Art and Techno

Ronni Arturo on Michael Klein's - »Snapshot«


Profet's Ronni Arturo listens to German producer Michael KLein's new record »Snapshot« and falls into futuristic thoughts.

Let’s kick off with a clarification, this article is not about the Romanian footballer Michael Klein, neither the American art dealer Michael Klein nor his countryman Michael Klein, the investment banking analyst. This piece is about the German producer and DJ Michael Klein and his latest release »Snapshot«, a record covered by a painting resembling what a Salvador Dalí attempt at a more sexualized »Bladerunner« would look like. The ambiguous character pictured on the »Snapshot« cover running toward or away from something, is shackled by unpleasant red chords, either draining it of life or retaining a small remainder of energy. Bound to its restraints, the creature’s face is concealed with a Dalí-esque melting cloth, forcing it’s wearer to run in oblivion of the space before its naked feet.
        It has been interpreted that Dalí’s melted clocks are meant to picture the deterioration of time, so what could this image on the cover of »Snapshot« imply? Could it in fact be the character’s entire face morphing into a dark mass and slowly retreating down toward its chest? Or is it rather wearing a protective visor to shield its innocent eyes from the careful light that escapes from the direction where the creature is headed? Consider the title of the album for one second, and think that this picture is a simple snapshot of a series of events unknown to us, or only available through the use of the imagination. No further explanation will most likely be given as to where this naked subject is running, or what its shackles may do to it. Better instead just to imagine a storyline of your own.

This cover bears most resemblance to Michael Klein’s other 2018 release, »Peter’s Hand«, in that they both brings iconized art to mind. The »Peter’s Hand« cover pictures the sketched remains of a bust or a sculpture, not broken down by time but actively re-chiselled in order to retire from its original state. The artistic flirtations are nowhere to be seen on last year’s cover for Klein’s »Blk Drp 3«, which could be an ad poster for a generic urban prêt a porter fashion brand; dull, predictable and not unlike what we see in store windows walking down any busy shopping street in any major city in Europe. If Klein sticks to his new schtick, he’ll go further than if he’d go back to the »Blk Drp 3« look, because in this digital day and age, the cover of an album still mediates the listener to engage in the music.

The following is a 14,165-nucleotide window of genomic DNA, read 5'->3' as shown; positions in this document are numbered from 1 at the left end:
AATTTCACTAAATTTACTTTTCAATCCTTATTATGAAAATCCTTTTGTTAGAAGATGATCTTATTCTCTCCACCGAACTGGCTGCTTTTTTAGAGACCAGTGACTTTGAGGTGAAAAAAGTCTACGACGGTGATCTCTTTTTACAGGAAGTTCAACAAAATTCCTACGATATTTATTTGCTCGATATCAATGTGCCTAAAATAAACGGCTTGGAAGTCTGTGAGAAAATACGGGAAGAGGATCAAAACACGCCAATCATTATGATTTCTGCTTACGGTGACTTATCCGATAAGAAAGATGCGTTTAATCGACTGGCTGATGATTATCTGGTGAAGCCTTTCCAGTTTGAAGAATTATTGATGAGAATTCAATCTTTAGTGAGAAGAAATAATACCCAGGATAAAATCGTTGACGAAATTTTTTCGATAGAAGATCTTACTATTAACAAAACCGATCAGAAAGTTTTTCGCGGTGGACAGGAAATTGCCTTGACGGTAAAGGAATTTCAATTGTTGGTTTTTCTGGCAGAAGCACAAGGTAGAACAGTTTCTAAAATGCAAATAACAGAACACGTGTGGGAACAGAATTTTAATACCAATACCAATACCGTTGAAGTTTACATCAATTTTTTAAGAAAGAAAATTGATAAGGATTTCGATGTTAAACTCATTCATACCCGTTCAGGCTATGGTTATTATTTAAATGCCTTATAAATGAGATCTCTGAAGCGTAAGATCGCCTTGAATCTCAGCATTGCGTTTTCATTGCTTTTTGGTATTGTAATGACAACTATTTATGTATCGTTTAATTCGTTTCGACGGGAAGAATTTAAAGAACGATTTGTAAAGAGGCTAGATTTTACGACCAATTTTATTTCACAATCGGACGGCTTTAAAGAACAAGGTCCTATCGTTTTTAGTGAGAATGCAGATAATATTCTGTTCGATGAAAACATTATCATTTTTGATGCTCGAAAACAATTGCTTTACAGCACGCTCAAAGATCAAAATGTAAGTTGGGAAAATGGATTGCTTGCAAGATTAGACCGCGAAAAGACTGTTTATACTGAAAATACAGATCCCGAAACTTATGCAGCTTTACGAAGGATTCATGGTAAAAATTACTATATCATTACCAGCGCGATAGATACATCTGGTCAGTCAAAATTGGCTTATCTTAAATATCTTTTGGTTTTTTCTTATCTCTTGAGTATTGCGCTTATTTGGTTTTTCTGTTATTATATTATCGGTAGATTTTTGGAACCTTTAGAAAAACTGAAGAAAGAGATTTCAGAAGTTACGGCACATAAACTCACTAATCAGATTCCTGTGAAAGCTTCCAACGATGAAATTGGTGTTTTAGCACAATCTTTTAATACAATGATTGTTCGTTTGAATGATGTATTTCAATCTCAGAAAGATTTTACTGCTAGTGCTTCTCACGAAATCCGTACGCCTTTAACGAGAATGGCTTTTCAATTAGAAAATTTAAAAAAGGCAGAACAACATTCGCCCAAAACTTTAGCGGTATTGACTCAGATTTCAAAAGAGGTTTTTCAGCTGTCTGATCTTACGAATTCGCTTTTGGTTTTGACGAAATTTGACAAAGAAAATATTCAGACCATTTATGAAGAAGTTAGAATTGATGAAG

Michael Klein’s tunes have gone through little or none change from »Blk Drp 3« (which, even though its uninteresting cover, actually is a decent Techno EP) but with the sci-fi feeling of the character on the cover of »Snapshot«, the music is put within another context – nearly framing it in the format of a sci-fi soundtrack. I would like to have heard »Them Psychos«, the album’s most catchy bit, in an opening scene where a silent driver sits in a neon vehicle, maniacally cruising the air of a non-existing highway, lighting up a pitch-black night sky. As the thump of Klein’s kick kicks a hole through the perception of time, our lone cruiser speeds in over a futuristic city, aiming ferociously at a specific building made out of glass. Through the walls, we see hundreds, maybe thousands of creatures like the one on the cover of »Snapshot«, all struggling to escape their bonds without success. Our silent hero in the neon carriage dives down, piercing the thick air of the city, falling toward the glass wall as »Them Psychos« escalates. With the track’s climax, the speeding car crashes into the glass and thus the snapshot of the story is over. The rest, my friends, is left to your imagination.

October 7 2018